J. Peder Zane

Finding our touchstones inside a cultural tsunami

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My eyes still glaze over like a honey-baked ham at the end of a fine meal. But now they also do it even before the appetizer, when the cheerful server provides the now standard discourse on each course.

The achingly earnest spiel almost always includes something about local farms with patrician names, the handcrafted magic behind house-cured meats, the royal lineage of the pork chops and the birthplace of various and sundry beans (including green, cocoa and coffee).

As this waterfall of words washes over me, I feel both lost at sea and absolved. I may not know what the servers are saying, but I know what they mean: The food I am about to receive is real; it is not just authentic but an antidote to crushing modernity. In a plastic world of dizzying change driven by anonymous global forces, my kale salad and coq au vin are manifestations of deeper truths that I can feel, taste and know. Prepared for me – me! – by caring people, they are touchstones of abiding things: my local community and the bounteous earth.

That’s what I’m hearing anyway.

I see this same grand spirit in what’s being dubbed the hottest trend this holiday season: handmade presents. Although plenty of Xboxes and iPhones will be exchanged this month, a recent story in The N&O noted that “when it comes to this season’s hippest gifts, it’s all about handmade jewelry, scarves, home furnishings, all-natural soaps, beard balms and, well, you name it.”

The article reports that millennials (often defined as 18- to 34-year-olds) are driving this trend. As the first generation reared in our modern high-tech world, these contemporary Holden Caulfields are rebelling against the phoniness of mass consumer society even as their eyes remain glued to their cell phones: “They like things that have been recycled or re-purposed. They like local products. They like products that are made in small batches.”

In fairness, studies show that millennials shop at Wal-Mart more than any other store. And the ranks of young people creating handmade items for local shops and large online retailers such as Etsy may be swelling because many can’t find decent jobs.

But it also seems clear that they are driving a very modern movement seeking answers to ancient questions: Who am I? What am I? Where do I fit in? They – and even older folks like me – are trying to lay down roots, to find wellsprings of meaning and identity in a fast-changing country increasingly unmoored from the traditional anchors of family, faith, ethnicity and nationality.

Seeking shelter in homespun comforts

As these foundations fray, the globalization of trade, culture, immigration, climate and so much more provides daily reminders of how our lives are shifted and shaped by forces that are not just distant but obscure. We don’t see the butterfly, but we sure feel the storm.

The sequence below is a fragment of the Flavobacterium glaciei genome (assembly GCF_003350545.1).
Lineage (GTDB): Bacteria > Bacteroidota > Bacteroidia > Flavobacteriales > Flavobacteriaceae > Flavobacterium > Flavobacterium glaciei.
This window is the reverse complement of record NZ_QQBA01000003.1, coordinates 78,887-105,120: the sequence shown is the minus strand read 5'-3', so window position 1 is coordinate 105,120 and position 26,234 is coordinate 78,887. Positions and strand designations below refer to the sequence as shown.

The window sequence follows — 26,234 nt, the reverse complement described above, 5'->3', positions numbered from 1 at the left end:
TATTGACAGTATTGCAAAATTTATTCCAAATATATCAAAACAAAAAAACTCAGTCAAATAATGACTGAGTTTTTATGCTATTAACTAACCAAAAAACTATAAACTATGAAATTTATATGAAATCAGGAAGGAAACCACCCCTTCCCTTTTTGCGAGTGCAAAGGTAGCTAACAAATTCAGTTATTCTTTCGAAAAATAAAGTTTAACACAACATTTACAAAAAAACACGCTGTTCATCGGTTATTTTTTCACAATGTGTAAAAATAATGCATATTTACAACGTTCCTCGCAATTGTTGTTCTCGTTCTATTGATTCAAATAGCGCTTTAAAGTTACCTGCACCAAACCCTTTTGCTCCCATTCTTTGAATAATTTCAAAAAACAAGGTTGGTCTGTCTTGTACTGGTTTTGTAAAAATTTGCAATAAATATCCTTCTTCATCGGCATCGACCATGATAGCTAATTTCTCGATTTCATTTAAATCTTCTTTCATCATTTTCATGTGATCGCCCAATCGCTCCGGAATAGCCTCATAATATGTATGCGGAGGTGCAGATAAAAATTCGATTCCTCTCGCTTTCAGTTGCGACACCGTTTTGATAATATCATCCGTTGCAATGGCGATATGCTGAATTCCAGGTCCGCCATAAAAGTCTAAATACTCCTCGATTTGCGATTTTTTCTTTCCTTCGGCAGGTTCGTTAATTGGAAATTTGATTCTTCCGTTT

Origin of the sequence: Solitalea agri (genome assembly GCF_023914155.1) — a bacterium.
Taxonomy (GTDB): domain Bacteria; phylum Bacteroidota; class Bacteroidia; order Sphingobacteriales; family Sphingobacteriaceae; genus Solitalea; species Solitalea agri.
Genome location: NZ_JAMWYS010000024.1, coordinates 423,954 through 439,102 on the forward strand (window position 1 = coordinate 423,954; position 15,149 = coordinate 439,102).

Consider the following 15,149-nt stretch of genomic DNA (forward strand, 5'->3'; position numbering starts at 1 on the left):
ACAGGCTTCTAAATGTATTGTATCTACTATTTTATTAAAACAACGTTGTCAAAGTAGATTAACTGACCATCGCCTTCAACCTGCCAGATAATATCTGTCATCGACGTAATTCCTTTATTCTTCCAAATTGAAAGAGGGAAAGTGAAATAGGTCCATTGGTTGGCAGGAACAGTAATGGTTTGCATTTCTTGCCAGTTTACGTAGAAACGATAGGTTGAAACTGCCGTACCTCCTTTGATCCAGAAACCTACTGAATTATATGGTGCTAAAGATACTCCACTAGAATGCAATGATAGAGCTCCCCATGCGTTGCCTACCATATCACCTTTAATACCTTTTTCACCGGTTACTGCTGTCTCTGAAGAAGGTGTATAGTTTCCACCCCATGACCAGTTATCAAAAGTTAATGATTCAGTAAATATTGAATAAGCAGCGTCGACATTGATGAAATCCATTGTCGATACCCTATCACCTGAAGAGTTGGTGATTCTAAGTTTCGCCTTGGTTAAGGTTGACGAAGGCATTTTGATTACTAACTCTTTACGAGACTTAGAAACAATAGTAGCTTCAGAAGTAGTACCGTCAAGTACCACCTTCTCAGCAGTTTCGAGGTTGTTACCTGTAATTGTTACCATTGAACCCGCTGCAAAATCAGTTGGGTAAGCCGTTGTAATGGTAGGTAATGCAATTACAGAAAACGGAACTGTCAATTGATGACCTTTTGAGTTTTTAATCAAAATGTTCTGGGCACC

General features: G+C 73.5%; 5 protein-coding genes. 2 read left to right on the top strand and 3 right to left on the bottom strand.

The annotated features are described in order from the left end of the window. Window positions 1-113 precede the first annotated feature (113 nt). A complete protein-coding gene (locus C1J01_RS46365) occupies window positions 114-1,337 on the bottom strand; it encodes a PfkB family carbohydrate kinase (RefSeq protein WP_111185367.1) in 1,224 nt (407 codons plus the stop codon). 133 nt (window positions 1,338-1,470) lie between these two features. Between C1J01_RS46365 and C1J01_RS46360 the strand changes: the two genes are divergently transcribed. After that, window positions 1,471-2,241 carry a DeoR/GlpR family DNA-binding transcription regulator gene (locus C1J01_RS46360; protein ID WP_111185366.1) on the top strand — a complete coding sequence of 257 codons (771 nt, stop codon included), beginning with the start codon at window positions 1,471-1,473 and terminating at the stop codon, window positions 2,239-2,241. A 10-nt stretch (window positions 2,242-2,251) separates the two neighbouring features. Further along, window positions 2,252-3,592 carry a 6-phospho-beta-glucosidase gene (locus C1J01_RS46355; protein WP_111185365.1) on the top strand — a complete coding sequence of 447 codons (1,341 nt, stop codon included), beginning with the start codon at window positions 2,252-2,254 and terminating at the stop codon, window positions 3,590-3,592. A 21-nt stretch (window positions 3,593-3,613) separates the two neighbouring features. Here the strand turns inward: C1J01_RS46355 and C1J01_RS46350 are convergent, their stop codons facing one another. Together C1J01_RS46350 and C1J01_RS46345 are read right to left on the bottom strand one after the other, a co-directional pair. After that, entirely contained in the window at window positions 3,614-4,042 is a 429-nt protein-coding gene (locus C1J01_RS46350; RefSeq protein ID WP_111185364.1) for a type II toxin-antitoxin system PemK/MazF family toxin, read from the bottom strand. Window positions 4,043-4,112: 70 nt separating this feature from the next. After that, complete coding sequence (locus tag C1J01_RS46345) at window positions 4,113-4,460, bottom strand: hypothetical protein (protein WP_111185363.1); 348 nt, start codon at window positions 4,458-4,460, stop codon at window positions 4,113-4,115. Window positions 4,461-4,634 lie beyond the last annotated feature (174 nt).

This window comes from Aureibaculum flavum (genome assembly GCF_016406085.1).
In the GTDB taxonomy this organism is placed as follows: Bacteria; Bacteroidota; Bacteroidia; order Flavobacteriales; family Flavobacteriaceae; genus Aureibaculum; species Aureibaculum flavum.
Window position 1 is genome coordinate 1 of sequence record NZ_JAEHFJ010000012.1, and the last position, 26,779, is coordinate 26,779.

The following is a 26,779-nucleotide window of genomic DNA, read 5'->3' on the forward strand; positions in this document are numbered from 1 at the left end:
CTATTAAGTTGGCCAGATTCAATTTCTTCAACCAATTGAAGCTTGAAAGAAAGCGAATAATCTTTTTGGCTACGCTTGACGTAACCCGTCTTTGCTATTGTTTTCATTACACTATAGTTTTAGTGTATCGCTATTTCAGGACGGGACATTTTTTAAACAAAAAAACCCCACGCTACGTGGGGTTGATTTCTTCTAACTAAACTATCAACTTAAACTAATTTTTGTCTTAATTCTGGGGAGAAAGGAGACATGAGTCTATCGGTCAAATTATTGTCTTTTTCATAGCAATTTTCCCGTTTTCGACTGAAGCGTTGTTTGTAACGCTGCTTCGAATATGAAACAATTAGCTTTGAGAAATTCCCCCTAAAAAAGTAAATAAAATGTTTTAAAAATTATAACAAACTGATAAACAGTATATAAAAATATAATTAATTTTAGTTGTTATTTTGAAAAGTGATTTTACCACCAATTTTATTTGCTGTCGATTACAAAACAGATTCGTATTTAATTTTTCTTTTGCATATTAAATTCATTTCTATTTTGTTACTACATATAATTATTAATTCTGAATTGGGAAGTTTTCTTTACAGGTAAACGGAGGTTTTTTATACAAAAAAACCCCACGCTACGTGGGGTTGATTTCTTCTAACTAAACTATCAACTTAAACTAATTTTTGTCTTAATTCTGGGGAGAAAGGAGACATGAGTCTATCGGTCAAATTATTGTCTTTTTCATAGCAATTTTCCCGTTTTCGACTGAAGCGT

Amid these surging changes, it is not surprising that many Americans are seeking shelter in homespun comforts. I came across a microcosm of this in an article about the Southern Season food shops in Our State magazine. When it opened in 1975, the article reported, Southern Season was a coffee roaster that specialized in “tough-to-find ethnic ingredients.” Now, as it celebrates its 40th anniversary, “international has lost its luster, and local gleams. What distinguishes the company today is a devotion to neighborhood producers, like Raleigh’s ABC Pie Company, Chapel Hill Toffee, and Durham’s Big Spoon Roasters.”

Make no mistake, Americans still love sushi, burritos and hummus – especially if they are made fresh, with local ingredients.

This movement – which also makes the idea of solar and wind energy so appealing – is, of course, just one response among many around a planet whose inhabitants are struggling to adapt to modernity’s creative destruction. The civil war raging through much of the Muslim world, for example, is one doomed effort to reassert older forms of meaning and identity. So, too, are the nativist sentiments rising in Europe and the United States.

In this context, the embrace of artisan, handmade, small-batch craft products is a sweet and joyous response to a cultural tsunami. Searching for meaning and expressing values through what we eat, wear and buy might seem shallow, a testament to the inescapable power of consumer society. But to my mind there is nothing deeper than the urge to connect with others and the world around us.

Contributing columnist J. Peder Zane can be reached at jpederzane@jpederzane.com.

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